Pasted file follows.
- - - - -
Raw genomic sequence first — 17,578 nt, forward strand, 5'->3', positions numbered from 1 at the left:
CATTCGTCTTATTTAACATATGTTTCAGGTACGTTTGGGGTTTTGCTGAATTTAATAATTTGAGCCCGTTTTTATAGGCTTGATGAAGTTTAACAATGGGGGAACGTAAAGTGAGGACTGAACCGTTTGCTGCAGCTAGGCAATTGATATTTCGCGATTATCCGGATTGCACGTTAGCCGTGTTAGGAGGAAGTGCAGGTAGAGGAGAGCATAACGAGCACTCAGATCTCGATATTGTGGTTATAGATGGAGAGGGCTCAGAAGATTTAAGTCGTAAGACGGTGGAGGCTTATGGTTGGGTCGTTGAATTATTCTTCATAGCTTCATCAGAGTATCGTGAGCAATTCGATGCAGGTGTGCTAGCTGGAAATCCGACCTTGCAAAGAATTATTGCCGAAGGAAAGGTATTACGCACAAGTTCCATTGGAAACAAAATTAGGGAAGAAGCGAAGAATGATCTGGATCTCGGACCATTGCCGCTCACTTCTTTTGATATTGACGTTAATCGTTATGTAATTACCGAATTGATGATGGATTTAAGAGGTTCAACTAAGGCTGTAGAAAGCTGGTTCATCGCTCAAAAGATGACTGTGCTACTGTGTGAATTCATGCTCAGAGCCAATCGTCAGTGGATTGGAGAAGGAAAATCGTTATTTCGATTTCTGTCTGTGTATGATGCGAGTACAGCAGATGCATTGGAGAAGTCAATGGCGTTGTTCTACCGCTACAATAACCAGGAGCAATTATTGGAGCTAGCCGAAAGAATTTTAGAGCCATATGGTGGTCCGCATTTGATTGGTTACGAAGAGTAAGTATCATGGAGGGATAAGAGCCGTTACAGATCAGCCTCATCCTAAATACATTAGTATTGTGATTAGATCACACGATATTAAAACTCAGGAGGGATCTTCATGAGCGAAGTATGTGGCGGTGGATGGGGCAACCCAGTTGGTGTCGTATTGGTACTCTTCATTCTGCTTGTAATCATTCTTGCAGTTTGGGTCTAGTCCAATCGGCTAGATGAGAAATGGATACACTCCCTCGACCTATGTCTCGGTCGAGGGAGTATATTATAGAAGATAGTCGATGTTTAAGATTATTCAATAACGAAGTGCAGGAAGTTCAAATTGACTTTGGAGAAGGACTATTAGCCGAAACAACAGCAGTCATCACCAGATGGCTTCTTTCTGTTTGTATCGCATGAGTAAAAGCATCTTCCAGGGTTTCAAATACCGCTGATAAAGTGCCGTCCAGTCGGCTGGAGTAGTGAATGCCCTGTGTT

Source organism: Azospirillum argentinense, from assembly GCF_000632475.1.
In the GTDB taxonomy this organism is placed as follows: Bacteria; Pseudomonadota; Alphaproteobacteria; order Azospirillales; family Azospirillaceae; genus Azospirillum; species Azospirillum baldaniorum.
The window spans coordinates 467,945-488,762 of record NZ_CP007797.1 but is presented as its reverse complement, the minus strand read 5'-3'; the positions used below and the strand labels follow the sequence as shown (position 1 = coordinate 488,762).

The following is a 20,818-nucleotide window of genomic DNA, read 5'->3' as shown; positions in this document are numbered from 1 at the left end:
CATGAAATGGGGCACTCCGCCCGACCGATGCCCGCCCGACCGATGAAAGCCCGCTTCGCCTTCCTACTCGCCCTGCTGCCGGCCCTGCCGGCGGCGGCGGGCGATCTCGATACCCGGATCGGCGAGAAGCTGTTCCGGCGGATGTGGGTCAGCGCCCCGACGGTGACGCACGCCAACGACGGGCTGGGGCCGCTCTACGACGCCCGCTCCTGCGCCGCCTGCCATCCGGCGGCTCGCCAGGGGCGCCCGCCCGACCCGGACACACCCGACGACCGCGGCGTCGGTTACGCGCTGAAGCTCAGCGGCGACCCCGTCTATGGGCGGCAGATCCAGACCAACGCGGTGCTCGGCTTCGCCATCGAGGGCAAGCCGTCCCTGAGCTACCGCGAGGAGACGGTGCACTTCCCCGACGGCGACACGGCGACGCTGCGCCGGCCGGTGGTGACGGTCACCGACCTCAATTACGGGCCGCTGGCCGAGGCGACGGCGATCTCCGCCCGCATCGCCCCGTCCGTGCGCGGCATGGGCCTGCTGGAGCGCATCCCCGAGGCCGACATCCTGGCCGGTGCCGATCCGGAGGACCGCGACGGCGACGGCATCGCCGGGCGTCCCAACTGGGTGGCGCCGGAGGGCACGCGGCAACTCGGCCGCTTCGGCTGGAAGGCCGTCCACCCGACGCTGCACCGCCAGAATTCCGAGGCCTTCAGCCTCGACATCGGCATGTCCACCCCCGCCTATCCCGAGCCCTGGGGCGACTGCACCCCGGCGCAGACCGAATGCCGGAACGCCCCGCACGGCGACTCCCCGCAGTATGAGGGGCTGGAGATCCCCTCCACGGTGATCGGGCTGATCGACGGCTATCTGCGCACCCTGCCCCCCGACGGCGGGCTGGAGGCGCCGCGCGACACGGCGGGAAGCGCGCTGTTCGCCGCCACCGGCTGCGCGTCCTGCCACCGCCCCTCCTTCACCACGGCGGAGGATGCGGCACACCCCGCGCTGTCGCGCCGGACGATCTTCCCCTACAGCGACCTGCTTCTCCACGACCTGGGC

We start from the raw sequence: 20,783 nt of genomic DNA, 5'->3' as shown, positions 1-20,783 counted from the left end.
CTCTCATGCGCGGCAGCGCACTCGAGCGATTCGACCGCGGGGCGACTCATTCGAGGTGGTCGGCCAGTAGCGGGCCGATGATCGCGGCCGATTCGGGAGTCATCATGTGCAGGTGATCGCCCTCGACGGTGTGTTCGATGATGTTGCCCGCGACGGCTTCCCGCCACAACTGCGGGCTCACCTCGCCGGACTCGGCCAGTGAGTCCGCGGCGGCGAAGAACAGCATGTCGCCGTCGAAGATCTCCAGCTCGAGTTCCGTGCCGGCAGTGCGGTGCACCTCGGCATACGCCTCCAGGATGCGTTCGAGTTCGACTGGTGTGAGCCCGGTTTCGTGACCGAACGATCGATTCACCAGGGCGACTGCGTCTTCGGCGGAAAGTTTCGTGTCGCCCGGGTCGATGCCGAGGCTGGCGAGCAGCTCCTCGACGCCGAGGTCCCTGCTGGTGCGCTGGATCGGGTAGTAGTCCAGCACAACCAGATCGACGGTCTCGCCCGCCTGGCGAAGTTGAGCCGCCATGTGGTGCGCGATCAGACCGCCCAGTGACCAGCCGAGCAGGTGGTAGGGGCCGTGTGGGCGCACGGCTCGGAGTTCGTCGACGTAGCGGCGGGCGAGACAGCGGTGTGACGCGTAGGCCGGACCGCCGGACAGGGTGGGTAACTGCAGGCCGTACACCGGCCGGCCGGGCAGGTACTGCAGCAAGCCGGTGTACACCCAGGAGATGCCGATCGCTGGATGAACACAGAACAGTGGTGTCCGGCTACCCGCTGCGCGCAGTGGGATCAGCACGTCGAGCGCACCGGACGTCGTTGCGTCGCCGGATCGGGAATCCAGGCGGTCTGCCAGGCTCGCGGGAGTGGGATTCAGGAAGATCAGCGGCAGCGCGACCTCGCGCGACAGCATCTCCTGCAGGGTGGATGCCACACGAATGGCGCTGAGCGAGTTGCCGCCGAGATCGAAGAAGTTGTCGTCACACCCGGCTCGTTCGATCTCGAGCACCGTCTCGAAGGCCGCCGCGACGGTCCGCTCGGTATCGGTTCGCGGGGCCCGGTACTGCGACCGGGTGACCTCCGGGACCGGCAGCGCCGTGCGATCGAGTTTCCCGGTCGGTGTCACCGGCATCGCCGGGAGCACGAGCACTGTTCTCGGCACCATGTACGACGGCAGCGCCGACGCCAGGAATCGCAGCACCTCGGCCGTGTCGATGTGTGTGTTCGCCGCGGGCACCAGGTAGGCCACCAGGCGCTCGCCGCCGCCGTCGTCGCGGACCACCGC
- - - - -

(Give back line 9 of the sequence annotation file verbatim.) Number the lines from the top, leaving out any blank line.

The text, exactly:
CTCTCATGCGCGGCAGCGCACTCGAGCGATTCGACCGCGGGGCGACTCATTCGAGGTGGTCGGCCAGTAGCGGGCCGATGATCGCGGCCGATTCGGGAGTCATCATGTGCAGGTGATCGCCCTCGACGGTGTGTTCGATGATGTTGCCCGCGACGGCTTCCCGCCACAACTGCGGGCTCACCTCGCCGGACTCGGCCAGTGAGTCCGCGGCGGCGAAGAACAGCATGTCGCCGTCGAAGATCTCCAGCTCGAGTTCCGTGCCGGCAGTGCGGTGCACCTCGGCATACGCCTCCAGGATGCGTTCGAGTTCGACTGGTGTGAGCCCGGTTTCGTGACCGAACGATCGATTCACCAGGGCGACTGCGTCTTCGGCGGAAAGTTTCGTGTCGCCCGGGTCGATGCCGAGGCTGGCGAGCAGCTCCTCGACGCCGAGGTCCCTGCTGGTGCGCTGGATCGGGTAGTAGTCCAGCACAACCAGATCGACGGTCTCGCCCGCCTGGCGAAGTTGAGCCGCCATGTGGTGCGCGATCAGACCGCCCAGTGACCAGCCGAGCAGGTGGTAGGGGCCGTGTGGGCGCACGGCTCGGAGTTCGTCGACGTAGCGGCGGGCGAGACAGCGGTGTGACGCGTAGGCCGGACCGCCGGACAGGGTGGGTAACTGCAGGCCGTACACCGGCCGGCCGGGCAGGTACTGCAGCAAGCCGGTGTACACCCAGGAGATGCCGATCGCTGGATGAACACAGAACAGTGGTGTCCGGCTACCCGCTGCGCGCAGTGGGATCAGCACGTCGAGCGCACCGGACGTCGTTGCGTCGCCGGATCGGGAATCCAGGCGGTCTGCCAGGCTCGCGGGAGTGGGATTCAGGAAGATCAGCGGCAGCGCGACCTCGCGCGACAGCATCTCCTGCAGGGTGGATGCCACACGAATGGCGCTGAGCGAGTTGCCGCCGAGATCGAAGAAGTTGTCGTCACACCCGGCTCGTTCGATCTCGAGCACCGTCTCGAAGGCCGCCGCGACGGTCCGCTCGGTATCGGTTCGCGGGGCCCGGTACTGCGACCGGGTGACCTCCGGGACCGGCAGCGCCGTGCGATCGAGTTTCCCGGTCGGTGTCACCGGCATCGCCGGGAGCACGAGCACTGTTCTCGGCACCATGTACGACGGCAGCGCCGACGCCAGGAATCGCAGCACCTCGGCCGTGTCGATGTGTGTGTTCGCCGCGGGCACCAGGTAGGCCACCAGGCGCTCGCCGCCGCCGTCGTCGCGGACCACCGC